Human Resources Kit For Dummies
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Today’s employees want flexibility. To attract and keep top performers, more and more companies are striving to be what’s called employee-friendly. Essentially, this means that your scheduling and general operating policies take into reasonable account the personal needs of employees — in particular, their desire to balance job obligations with family responsibilities and outside interests.

Being able to maintain more control over schedules has become a priority for most workers, especially parents and adults helping to care for their aging parents and in-laws.

Chief among the practices and policies that are typically found in companies actively pursuing work/life initiatives are flexible scheduling, telecommuting, and other off-site work arrangements; employee assistance programs; and benefits programs that enable employees to select the benefits (childcare or eldercare support, for example) relevant to their needs.

Technology is a strong force enabling businesses to provide employees with flexibility, especially the ability to work remotely. Tools include Microsoft Office Communicator, for video calls, audio calls, sharing desktops, and instant messaging; Microsoft SharePoint, for collaboration; and voice over Internet protocol (VoIP) technology, which allows individuals to make and accept calls anywhere.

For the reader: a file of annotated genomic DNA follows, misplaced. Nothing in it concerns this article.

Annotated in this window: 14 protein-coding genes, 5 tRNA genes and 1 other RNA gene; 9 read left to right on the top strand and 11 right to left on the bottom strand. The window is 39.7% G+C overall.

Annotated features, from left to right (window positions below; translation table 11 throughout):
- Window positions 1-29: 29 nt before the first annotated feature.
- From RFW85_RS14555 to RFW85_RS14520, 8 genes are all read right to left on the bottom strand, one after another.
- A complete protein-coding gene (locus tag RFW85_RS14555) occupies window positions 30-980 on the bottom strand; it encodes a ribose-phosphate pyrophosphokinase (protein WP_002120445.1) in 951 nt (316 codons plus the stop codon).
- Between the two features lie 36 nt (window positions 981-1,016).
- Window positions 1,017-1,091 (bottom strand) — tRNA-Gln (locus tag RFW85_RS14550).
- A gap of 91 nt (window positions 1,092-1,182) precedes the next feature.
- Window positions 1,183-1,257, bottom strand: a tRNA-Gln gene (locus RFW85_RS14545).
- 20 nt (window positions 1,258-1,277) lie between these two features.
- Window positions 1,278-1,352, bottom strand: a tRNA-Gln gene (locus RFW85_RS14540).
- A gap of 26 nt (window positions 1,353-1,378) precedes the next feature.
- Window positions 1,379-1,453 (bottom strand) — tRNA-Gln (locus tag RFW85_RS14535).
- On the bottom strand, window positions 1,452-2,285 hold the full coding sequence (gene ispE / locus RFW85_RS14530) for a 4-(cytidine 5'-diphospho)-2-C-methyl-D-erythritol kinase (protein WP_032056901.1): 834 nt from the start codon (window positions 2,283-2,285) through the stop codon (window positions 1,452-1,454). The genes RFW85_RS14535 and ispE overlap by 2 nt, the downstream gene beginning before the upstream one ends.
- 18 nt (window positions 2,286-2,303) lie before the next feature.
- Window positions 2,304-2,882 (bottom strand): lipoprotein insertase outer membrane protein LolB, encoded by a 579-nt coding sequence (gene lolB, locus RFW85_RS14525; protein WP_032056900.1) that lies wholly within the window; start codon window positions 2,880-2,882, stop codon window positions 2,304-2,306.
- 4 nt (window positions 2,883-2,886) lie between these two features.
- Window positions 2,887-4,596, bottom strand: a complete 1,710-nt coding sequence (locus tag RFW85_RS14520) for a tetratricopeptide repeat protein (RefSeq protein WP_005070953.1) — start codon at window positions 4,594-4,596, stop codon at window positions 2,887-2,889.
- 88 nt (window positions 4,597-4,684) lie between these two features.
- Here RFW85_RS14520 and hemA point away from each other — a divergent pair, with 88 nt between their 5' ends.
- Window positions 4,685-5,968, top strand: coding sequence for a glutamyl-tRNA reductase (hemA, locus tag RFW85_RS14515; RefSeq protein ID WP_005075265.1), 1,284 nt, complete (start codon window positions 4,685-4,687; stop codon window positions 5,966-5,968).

Policies supporting a healthier work/life balance do more than simply enhance a company’s recruiting initiatives. They also can produce a number of bottom-line benefits, such as reduced absenteeism, fewer disability claims, and fewer workplace accidents. Less time spent commuting, reduced stress, fewer distractions, and the ability to more easily deal with personal issues such as child illness could be among the reasons for these benefits.

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Max Messmer is chairman and CEO of Robert Half International, the world's largest specialized staffing firm. He is one of the leading experts on human resources and employment issues.

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